In science, what seems to be a reasonable assumption can later turn out to be wrong (which is why we continue to do observations and experiments every chance we get). There is a lot more to the Milky Way than meets the eye (or our instruments). While there is relatively little luminous matter beyond 30,000 light-years, we now know that a lot of invisible matter exists at great distances from the galactic center.
We can understand how astronomers detected this invisible matter by remembering that according to Kepler’s third law, objects orbiting at large distances from a massive object will move more slowly than objects that are closer to that central mass. In the case of the solar system, for example, the outer planets move more slowly in their orbits than the planets close to the Sun.
There are a few objects, including globular clusters and some nearby small satellite galaxies, that lie well outside the luminous boundary of the Milky Way. If most of the mass of our Galaxy were concentrated within the luminous region, then these very distant objects should travel around their galactic orbits at lower speeds than, for example, the Sun does.
It turns out, however, that the few objects seen at large distances from the luminous boundary of the Milky Way Galaxy are not moving more slowly than the Sun. There are some globular clusters and RR Lyrae stars between 30,000 and 150,000 light-years from the center of the Galaxy, and their orbital velocities are even greater than the Sun’s (Figure 25.13).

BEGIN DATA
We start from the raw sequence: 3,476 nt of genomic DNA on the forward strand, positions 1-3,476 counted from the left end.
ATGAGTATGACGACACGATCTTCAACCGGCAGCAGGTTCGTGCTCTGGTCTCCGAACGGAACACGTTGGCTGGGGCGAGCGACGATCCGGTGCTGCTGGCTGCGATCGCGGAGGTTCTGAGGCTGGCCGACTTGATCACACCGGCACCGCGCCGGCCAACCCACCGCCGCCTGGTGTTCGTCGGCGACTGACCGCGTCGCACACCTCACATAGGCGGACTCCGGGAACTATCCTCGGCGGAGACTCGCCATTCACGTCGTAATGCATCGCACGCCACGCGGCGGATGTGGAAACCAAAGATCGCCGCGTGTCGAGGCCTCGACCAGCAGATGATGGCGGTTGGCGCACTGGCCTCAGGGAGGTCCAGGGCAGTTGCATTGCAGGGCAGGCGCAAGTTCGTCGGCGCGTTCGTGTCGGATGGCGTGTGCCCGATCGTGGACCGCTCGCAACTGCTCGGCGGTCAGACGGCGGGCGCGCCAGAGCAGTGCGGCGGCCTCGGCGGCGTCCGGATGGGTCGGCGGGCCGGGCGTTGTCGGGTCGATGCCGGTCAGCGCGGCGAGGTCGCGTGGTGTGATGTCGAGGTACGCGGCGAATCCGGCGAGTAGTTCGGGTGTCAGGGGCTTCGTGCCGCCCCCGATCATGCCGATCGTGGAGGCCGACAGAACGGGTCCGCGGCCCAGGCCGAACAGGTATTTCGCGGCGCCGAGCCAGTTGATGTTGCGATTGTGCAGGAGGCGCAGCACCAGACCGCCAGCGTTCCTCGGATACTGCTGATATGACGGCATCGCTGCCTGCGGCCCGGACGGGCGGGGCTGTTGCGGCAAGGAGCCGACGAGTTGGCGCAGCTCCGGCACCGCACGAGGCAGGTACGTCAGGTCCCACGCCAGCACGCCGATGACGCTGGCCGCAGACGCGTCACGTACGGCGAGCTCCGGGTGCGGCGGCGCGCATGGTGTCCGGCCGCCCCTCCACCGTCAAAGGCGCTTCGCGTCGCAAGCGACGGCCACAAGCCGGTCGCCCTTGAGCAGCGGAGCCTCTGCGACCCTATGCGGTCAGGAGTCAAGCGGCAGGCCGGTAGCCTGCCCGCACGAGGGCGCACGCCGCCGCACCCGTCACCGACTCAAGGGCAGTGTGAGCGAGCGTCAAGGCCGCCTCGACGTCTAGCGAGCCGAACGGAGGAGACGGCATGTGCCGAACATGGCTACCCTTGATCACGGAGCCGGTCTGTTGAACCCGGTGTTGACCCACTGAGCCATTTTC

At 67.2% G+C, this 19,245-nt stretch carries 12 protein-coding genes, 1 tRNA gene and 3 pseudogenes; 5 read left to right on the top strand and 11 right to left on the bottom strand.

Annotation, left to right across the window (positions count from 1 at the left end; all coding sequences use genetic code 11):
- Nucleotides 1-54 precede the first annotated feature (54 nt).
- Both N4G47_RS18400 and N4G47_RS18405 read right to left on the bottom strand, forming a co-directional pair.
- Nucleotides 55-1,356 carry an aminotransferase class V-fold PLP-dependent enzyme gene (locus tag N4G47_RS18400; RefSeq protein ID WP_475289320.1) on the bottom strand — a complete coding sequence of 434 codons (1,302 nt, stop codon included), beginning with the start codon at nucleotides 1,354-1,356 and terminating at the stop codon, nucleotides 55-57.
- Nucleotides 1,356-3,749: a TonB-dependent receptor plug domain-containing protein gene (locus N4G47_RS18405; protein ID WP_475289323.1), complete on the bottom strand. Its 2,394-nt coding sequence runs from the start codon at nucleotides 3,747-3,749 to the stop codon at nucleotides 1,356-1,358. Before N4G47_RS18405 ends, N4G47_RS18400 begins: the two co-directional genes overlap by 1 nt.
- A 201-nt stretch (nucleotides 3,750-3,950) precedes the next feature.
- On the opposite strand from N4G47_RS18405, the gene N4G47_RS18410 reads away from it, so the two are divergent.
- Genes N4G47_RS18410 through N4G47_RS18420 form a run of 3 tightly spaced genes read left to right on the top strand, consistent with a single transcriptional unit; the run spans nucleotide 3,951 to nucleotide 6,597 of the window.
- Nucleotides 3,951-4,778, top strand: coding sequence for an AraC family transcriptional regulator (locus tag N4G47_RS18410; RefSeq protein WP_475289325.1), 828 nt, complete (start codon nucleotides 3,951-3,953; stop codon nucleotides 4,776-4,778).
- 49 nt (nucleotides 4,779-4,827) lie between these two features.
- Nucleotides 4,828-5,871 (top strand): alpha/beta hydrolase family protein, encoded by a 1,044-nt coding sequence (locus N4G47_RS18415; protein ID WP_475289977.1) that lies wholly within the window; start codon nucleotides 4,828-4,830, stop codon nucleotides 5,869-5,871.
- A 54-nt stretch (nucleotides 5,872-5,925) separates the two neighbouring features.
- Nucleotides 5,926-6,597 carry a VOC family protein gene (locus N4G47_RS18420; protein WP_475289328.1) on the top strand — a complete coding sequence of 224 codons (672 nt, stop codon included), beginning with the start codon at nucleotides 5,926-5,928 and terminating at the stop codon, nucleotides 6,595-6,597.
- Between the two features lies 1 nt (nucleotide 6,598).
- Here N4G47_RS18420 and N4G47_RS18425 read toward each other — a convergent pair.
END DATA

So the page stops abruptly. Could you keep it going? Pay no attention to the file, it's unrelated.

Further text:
What do these higher speeds mean? Kepler’s third law tells us how fast objects must orbit a source of gravity if they are neither to fall in (because they move too slowly) nor to escape (because they move too fast). If the Galaxy had only the mass calculated by Kepler, then the high-speed outer objects should long ago have escaped the grip of the Milky Way. The fact that they have not done so means that our Galaxy must have more gravity than can be supplied by the luminous matter—in fact, a lot more gravity. The high speed of these outer objects tells us that the source of this extra gravity must extend outward from the center far beyond the Sun’s orbit.
If the gravity were supplied by stars or by something else that gives off radiation, we should have spotted this additional outer material long ago. We are therefore forced to the reluctant conclusion that this matter is invisible and has, except for its gravitational pull, gone entirely undetected.
Studies of the motions of the most remote globular clusters and the small galaxies that orbit our own show that the total mass of the Galaxy is at least 2 × 1012 MSun, which is about twenty times greater than the amount of luminous matter. Moreover, the dark matter (as astronomers have come to call the invisible material) extends to a distance of at least 200,000 light-years from the center of the Galaxy. Observations indicate that this dark matter halo is almost but not quite spherical.